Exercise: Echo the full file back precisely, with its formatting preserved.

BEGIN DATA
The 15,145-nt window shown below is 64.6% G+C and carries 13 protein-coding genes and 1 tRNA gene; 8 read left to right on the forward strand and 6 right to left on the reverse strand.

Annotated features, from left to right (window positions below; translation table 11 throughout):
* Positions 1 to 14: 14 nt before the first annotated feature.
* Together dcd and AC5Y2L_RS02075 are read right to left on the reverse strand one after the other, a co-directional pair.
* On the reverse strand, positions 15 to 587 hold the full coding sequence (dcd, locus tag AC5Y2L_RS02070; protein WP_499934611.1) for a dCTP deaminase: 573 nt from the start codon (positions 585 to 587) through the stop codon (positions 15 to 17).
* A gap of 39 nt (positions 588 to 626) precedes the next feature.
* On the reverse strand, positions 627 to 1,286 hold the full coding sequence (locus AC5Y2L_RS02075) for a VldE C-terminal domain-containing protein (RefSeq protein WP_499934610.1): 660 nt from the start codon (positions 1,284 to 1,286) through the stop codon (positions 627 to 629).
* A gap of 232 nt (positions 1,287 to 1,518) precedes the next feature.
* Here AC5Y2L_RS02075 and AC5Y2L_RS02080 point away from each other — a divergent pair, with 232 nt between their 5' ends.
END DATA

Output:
The 15,145-nt window shown below is 64.6% G+C and carries 13 protein-coding genes and 1 tRNA gene; 8 read left to right on the forward strand and 6 right to left on the reverse strand.

Annotated features, from left to right (window positions below; translation table 11 throughout):
* Positions 1 to 14: 14 nt before the first annotated feature.
* Together dcd and AC5Y2L_RS02075 are read right to left on the reverse strand one after the other, a co-directional pair.
* On the reverse strand, positions 15 to 587 hold the full coding sequence (dcd, locus tag AC5Y2L_RS02070; protein WP_499934611.1) for a dCTP deaminase: 573 nt from the start codon (positions 585 to 587) through the stop codon (positions 15 to 17).
* A gap of 39 nt (positions 588 to 626) precedes the next feature.
* On the reverse strand, positions 627 to 1,286 hold the full coding sequence (locus AC5Y2L_RS02075) for a VldE C-terminal domain-containing protein (RefSeq protein WP_499934610.1): 660 nt from the start codon (positions 1,284 to 1,286) through the stop codon (positions 627 to 629).
* A gap of 232 nt (positions 1,287 to 1,518) precedes the next feature.
* Here AC5Y2L_RS02075 and AC5Y2L_RS02080 point away from each other — a divergent pair, with 232 nt between their 5' ends.